Why Asset Management Is Not a Source of Systemic Risk

By Paul Schott Stevens

March 17, 2014

This Viewpoints post is a summary of a speech given by ICI President and CEO Paul Schott Stevens at the Mutual Funds and Investment Management Conference. The entire speech is now available.

Since September, U.S. and international regulators have released reports suggesting that asset managers or the funds that they offer may be sources of risk to the overall financial system. ICI does not agree that the asset management sector poses systemic risk. Nonetheless, these reports could be the predicate for new, bank-style prudential regulation of the asset management industry—which could significantly harm funds and the investors who use them.

Far-reaching Concern

In the United States, the financial crisis of 2008–2009 led to passage of the Dodd-Frank Act, which requires heightened regulation for all bank holding companies with assets of $50 billion or more. It also established the Financial Stability Oversight Council (FSOC), giving it a powerful tool—the ability to identify non-bank systemically important financial institutions (SIFIs) that could pose threats to financial stability. So far, FSOC has designated three non-bank SIFIs—two insurers and a finance company.

FSOC’s focus on SIFIs has been mirrored by the Financial Stability Board (FSB), an international body that monitors and makes recommendations about the global financial system.

If regulators decide that certain funds or asset managers should face additional regulation, the consequences will reach far beyond the 20 largest managers listed in a report released last September by the U.S. Treasury Department’s Office of Financial Research (OFR), or the 14 U.S.-registered investment companies singled out in a January consultation paper from the FSB. These two efforts—U.S. and global—are mutually reinforcing, leading to concern that this issue could reach to every corner of the fund industry.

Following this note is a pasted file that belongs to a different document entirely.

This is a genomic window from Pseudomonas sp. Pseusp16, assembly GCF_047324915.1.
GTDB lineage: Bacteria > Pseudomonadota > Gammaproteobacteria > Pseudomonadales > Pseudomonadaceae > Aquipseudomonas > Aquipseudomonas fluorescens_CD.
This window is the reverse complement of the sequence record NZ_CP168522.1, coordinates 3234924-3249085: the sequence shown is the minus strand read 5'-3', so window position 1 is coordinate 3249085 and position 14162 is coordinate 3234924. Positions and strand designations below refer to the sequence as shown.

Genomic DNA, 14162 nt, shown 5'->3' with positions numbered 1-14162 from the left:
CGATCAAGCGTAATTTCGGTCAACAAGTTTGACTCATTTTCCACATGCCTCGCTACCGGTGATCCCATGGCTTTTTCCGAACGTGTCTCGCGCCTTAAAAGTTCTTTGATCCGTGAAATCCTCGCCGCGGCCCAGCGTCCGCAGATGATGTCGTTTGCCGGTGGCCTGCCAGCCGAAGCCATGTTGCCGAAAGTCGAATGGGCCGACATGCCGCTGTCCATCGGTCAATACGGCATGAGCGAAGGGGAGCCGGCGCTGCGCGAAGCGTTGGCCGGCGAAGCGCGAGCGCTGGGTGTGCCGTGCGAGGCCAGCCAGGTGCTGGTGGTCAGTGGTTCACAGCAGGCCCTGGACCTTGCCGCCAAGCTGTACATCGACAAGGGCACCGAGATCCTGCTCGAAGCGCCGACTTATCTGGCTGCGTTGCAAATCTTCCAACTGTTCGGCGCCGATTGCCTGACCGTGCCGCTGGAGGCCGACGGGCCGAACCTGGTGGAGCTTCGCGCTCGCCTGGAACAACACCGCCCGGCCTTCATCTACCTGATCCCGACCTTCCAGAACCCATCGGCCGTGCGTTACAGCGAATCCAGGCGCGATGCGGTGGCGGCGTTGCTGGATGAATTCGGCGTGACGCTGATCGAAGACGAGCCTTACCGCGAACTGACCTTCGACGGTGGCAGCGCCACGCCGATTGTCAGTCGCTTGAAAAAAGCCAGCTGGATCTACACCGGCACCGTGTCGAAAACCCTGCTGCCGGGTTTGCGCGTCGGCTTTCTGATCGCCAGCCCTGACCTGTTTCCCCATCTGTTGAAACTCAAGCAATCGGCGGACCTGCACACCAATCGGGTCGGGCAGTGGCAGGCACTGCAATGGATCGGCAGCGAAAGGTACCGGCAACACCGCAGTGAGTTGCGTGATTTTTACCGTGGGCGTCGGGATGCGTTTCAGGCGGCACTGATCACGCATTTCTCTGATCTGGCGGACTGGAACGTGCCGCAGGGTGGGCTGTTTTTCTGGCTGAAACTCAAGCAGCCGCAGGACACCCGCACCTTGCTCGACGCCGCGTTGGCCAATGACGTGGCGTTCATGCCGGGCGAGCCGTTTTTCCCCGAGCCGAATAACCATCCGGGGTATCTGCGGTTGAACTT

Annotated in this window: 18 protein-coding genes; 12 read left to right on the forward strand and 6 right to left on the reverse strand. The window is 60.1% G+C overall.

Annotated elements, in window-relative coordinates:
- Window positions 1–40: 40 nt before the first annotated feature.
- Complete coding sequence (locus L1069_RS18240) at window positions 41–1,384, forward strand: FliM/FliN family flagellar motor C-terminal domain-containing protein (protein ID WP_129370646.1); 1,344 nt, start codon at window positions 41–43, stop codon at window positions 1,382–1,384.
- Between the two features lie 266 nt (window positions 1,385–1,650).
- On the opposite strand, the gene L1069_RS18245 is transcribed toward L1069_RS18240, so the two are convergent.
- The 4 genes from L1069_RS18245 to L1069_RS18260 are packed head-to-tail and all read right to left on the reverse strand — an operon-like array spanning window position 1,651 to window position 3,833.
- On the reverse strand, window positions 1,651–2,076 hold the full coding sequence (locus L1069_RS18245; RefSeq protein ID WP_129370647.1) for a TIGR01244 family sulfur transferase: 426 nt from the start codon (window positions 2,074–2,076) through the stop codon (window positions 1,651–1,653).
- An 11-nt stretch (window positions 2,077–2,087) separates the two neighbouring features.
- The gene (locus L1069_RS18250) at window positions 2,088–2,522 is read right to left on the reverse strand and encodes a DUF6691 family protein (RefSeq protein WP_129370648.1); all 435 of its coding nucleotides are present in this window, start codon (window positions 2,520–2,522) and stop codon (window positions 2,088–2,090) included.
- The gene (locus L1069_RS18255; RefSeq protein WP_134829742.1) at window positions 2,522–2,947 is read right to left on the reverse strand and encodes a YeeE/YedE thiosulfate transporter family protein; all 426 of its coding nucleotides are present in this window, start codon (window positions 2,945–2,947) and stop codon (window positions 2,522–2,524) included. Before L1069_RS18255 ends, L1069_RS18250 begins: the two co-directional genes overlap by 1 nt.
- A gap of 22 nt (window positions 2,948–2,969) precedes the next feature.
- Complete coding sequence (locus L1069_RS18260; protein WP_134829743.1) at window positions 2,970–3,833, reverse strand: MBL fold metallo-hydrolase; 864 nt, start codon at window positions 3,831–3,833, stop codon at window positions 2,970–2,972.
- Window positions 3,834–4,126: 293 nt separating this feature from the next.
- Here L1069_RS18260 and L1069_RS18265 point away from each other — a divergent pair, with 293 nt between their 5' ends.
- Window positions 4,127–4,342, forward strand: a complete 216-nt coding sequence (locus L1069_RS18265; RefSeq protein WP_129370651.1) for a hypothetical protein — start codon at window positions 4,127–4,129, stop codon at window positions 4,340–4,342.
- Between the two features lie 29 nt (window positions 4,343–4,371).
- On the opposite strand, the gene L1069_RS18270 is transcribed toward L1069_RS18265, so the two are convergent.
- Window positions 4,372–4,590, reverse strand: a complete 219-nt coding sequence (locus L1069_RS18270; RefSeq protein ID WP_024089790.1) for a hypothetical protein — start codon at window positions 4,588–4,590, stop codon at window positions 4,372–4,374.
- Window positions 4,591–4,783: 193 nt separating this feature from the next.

No Threat to Financial Stability

ICI is assembling the data and the arguments to demonstrate why even the largest U.S. mutual funds do not threaten financial stability. Our argument can be summed up in four points:

  • First, unlike banks and other financial institutions, mutual funds make little or no use of leverage—the essential fuel of financial crises.
  • Second, mutual funds simply do not “fail” the way banks and insurance companies do. Hundreds of mutual funds and dozens of fund managers exit the business each year—and none of them require government intervention or taxpayer assistance.
  • Third, the specific systemic risks that the OFR Report hypothesizes—such as “herding” behavior by asset managers and their investors—have no basis in history. ICI Research has scoured every period of market stress since World War II, looking at flows out of individual stock and bond funds, and found virtually no increase in the share of funds experiencing large outflows during times of market stress.
  • Finally, the structure and comprehensive regulation of mutual funds and their managers not only protect investors, but limit systemic risk and the transmission of risk.

ICI is working hard to share our analysis with FSOC members, international regulators, Congress, scholars, the media, and others. Why have we made this issue such a priority? The reason is simple: the implications for our industry—and ultimately our shareholders—are vast.

Costs and Consequences